By some accounts, no one in their right mind could claim to enjoy geospatial metadata. But that doesn’t mean its hard. And while it might not be fun there is no doubt that it can be quite useful.
Since the majority of people in Utah use ArcCatalog to create and maintain geospatial metadata, we’ve tried to make it easy for those contributing data to Utah’s State Geographic Information Database (SGID) to provide at least the basic set of metadata that we’d like to see available for all SGID data.
What follows below is a step by step guide to authoring good metadata using the ArcCatalog FGDC Metadata Editor. These are just guidelines that we have adapted and interpreted from the FGDC Metadata Quick Guide to work specifically within ArcCatalog.
- We’ve omitted some of the metadata items that are normally managed automatically by ArcCatalog (projection, units, feature counts).
- We’ve omitted other metadata items that will be dealt by AGRC processes we use with all SGID data (disclaimer, online linkage, keywords).
Basic Metadata Instructions
To begin editing metadata, open ArcCatalog and add the Metadata Toolbar from the Tools menu-> Customize-> Toolbars and selecting Metadata check box. Highlight the feature class who’s metadata you would like to edit and select the Metadata tab. The tools in the Metadata Toolbar are now available, click the Edit metadata tool to begin.
Identification - General Tab
Item 1: Abstract
Be sure to include:
- general content and features
- data set form (GIS, CAD, image, Dbase)
- geographic coverage (county/city name)
- time period of content (begin and end date or single date)
- special data characteristics or limitations
Item 2: Purpose
- Why was this dataset created/maintained. Be brief.
Item 3: Supplemental Information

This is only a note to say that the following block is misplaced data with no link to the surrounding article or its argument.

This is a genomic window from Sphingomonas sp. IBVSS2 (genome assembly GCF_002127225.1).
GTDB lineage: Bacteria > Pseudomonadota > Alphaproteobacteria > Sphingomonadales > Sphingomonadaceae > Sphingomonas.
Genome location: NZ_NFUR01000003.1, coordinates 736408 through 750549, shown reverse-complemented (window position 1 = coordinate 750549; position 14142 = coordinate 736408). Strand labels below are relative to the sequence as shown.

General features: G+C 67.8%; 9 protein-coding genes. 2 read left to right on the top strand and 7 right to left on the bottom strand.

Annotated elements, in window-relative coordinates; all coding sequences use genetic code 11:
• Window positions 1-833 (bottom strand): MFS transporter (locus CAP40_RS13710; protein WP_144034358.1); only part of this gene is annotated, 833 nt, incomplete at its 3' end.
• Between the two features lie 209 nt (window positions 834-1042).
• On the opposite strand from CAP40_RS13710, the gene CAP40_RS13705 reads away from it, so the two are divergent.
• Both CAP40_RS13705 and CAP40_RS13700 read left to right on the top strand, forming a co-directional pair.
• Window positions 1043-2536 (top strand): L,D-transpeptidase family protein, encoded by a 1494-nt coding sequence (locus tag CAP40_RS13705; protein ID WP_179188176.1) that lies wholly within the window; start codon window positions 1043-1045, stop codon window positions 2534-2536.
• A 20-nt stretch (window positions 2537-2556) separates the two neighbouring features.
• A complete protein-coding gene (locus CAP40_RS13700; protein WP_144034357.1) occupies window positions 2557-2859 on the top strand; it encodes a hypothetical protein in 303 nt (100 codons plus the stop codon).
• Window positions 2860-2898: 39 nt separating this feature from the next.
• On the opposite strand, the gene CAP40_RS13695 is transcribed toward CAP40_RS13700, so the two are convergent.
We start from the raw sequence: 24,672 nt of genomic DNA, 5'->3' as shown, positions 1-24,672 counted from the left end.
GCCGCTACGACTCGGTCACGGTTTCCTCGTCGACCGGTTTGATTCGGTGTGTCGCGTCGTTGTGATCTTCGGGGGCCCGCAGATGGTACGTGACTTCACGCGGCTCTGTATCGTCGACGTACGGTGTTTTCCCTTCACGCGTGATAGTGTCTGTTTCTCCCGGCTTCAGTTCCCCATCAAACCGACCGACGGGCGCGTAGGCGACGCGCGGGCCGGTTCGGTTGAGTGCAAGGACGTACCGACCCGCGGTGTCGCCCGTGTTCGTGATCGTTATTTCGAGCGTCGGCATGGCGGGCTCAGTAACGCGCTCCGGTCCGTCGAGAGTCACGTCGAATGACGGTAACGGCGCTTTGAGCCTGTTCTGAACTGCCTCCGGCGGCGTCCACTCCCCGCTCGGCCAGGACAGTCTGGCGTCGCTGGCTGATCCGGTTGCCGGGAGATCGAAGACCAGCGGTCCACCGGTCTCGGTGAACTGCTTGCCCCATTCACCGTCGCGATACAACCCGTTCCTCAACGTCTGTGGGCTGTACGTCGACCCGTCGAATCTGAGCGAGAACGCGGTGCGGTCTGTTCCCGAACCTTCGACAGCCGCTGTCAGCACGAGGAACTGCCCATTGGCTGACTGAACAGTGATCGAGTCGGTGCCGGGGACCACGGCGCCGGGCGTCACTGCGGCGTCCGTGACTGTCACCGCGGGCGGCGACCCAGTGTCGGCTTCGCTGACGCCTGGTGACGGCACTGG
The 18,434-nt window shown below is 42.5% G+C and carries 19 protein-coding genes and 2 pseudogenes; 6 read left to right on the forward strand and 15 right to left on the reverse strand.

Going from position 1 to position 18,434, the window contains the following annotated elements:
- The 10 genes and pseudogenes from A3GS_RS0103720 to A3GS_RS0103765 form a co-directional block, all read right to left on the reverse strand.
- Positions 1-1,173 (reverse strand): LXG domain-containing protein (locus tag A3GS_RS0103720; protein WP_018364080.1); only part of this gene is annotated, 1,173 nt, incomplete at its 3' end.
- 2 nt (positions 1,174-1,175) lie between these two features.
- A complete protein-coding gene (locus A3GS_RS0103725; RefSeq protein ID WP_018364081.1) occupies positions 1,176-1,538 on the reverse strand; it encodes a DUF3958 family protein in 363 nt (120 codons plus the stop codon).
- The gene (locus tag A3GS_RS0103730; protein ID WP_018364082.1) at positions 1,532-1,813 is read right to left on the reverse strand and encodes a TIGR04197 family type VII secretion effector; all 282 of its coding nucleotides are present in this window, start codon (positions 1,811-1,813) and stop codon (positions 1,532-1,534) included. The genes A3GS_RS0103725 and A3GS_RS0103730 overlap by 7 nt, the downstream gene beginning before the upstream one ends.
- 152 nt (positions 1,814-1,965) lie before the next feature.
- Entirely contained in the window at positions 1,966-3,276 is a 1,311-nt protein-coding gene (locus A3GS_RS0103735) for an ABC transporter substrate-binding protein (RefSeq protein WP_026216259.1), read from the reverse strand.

This is a basically an open-ended comment field in which you can:
- front important information such as related studies, data set limitations, and notifications
- place information that is not elsewhere covered
Item 4: Access Constraints.
If data are exempt from public records laws such as endangered species, personal health, and intellectual properties, please describe and inform AGRC via email as our normal procedure for SGID data is to offer it to a public audience with no access constraints.
Item 5: Data Set Credit
Identify others that should be recognized for their contributions to the data set. This includes data development contractors as discussed, below, for Originator.
Identification - Contact Tab
Item 6: Point_of_Contact
The individual or organization that is knowledgeable about the data set and should be contacted with questions.
Item 7: Citation Details
Publication_Date: The date that the data was published or otherwise made available. Remember format:
Identification - Citation Tab (ESRI FGDC Metadata Editor)
Item 8: Title
- Minimum - where, what, when,
- Best practice – who, why, resolution, filename, source. Example: Aquifer Systems and Recharge Potential in Louisiana from LDEQ source data, Geographic NAD83, LOSCO (1999)
Item 9: Originator